European Union

Privacy Shield after Schrems 2: What to Do Next?

Since the publication of the EU Court of Justice decision in the Schrems 2 case, many organizations that send or receive personal data of EU/EEA residents have been struggling to find reliable, viable means to ensure the continuity of the data flows emanating from the EU/EEA, and the privacy protections needed for this data. The guidance provided by regulatory authorities on both sides of the Atlantic has been limited. 

The Schrems 2 decision focuses primarily on two elements, the EU-US Privacy Shield and the Standard Contractual Clauses Controller-to-Processor.  Both the EU-US Privacy Shield program and the Standard Contractual Clause framework have come out with a black eye. And both aspects of the Schrems 2 decisions have significant consequences for businesses that operate on a global scale.

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Failure to Meet Data Retention and Data Minimization Obligations In Germany Results in a EUR 14.5 Million fine

Francoise Gilbert

Failure to Meet Data Retention and Data Minimization Obligations In Germany Results in a EUR 14.5 Million fine

The abundance of storage space and the increased pressure to keep interacting with current or former customers prompt businesses to collect large amounts of data, and retain as much of this data as possible, often well beyond actual useful period. Too often, businesses may not spend the time and resources necessary to periodically audit their practices and evaluate the nature of the data collected or to be collected, how the data is used, or why it is needed in view their then-current needs. And they may neglect to purge their databases and securely dispose of this data.

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The Right to be Forgotten Tsunami: What Effect for US Companies

Francoise Gilbert

The so-called Right to Be Forgotten or right of erasure (RTBF) has been the subject of much debate and attention since the publication of the Court of Justice of the European Union (CJEU) opinion in May 2014, in the Costeja v. Google case. The CJEU held that, under certain conditions, a European citizen has the right to demand that a search engine remove links to information pertaining to him that is “inaccurate, inadequate, irrelevant, or excessive,” even if the information is truthful.

Since the publication of the CJEU opinion, search engines have been flooded by delisting requests. According to the Google Transparency Report, as of the end of February 2015, Google has received over 220,000 delisting requests, and has evaluated over 800,000 URLs.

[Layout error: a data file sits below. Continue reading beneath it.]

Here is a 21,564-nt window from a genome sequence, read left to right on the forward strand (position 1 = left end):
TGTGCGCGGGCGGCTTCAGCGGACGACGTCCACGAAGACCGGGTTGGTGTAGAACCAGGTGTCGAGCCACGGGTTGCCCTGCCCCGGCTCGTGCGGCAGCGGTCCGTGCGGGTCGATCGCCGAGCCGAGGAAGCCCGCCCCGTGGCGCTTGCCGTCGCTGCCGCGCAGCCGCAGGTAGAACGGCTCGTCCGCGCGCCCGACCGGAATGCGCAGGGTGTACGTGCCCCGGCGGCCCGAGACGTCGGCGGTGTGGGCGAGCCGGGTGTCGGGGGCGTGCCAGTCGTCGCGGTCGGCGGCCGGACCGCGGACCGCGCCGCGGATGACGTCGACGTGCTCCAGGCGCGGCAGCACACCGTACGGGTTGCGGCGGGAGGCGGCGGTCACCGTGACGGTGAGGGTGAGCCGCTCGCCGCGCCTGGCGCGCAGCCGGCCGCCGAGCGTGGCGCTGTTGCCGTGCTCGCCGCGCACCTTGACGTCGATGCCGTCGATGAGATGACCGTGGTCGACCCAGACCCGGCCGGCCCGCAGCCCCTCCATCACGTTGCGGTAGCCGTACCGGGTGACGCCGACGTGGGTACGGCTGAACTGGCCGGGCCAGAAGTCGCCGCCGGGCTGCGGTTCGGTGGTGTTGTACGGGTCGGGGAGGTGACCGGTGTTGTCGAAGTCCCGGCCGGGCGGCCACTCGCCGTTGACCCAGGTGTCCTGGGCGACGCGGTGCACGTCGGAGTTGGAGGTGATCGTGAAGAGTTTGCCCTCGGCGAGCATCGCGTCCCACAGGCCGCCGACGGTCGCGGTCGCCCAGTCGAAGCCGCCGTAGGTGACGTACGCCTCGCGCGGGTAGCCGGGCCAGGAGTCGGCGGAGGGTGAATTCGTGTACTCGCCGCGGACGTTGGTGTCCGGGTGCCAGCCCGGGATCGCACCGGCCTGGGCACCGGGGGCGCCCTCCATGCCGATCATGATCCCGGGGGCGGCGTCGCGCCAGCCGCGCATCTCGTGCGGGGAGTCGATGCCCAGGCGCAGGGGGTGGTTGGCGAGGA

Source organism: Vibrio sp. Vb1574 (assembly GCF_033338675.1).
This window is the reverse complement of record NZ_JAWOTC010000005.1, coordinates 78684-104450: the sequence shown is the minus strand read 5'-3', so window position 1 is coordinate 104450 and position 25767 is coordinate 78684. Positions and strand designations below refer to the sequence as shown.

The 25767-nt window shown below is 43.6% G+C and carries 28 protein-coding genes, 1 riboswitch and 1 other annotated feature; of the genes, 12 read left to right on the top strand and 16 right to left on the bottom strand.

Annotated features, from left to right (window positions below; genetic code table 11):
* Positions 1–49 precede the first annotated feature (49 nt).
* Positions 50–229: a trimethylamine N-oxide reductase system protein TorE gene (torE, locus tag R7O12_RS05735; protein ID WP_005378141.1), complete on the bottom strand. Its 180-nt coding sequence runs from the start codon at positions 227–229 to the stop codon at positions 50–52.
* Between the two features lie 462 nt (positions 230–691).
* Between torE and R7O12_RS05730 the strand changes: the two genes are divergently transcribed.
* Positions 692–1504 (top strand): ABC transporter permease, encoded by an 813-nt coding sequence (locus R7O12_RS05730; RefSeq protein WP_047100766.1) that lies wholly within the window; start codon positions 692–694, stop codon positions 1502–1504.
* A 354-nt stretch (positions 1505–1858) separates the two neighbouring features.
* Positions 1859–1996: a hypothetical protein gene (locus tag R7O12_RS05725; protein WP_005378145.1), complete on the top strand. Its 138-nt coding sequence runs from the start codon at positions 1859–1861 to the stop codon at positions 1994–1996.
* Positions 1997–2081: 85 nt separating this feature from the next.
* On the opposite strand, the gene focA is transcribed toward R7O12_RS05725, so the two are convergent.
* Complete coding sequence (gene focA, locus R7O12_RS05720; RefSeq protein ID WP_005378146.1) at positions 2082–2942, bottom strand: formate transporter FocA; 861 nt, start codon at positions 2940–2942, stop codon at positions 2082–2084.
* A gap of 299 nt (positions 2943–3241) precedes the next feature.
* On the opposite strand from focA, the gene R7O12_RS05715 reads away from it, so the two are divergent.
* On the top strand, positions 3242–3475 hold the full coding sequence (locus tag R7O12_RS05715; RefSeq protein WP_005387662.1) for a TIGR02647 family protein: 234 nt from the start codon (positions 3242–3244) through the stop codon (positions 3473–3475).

The topic has also garnered the attention of the Article 29 Working Party (A29), which published Guidelines, in late November 2014, to explain the position of the EU Data Protection Authorities. Among other things, the Guidelines provide that delisting requests, when accepted, must be implemented on all domains operated, worldwide, by the entity receiving the delisting request, and not just only on its EU domains.

Interest in RTBF has also expanded outside the European Economic Area (EEA). Cases similar to the Costeja case have been brought in Asia and the Americas. It is clear that a strong current is building. The CJEU Costeja ruling and its aftermath are significant for businesses around the world in many respects. The genie is out of the bottle, and may be sneaking into, and disrupting many businesses.

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Right to be Forgotten – Casting a Wider Net

Francoise Gilbert

The Article 29 Working Party (WP29) has published, in its document WP 225, Guidelines on the Implementation of the Court of Justice of the European Union (CJEU) Judgment on Google Spain and Inc. v. Agencia Espanola de Proteccion des Datos (AEPD) and Mario Costeja GonzalezC-131/12 (Guidelines) to provide its interpretation of the CJEU’s ruling, and identify the criteria that will be used by the EU/EEA Member States Data Protection Authorities when addressing complaints from individuals following a denial of de-listing requests.

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Amended Draft EU Regulation Approved by LIBE Committee on October 21

Francoise Gilbert

A revised draft of the proposed EU Data Protection Regulation was approved by the EU Committee on Civil Liberties, Justice, and Home Affairs on October 21, 2013.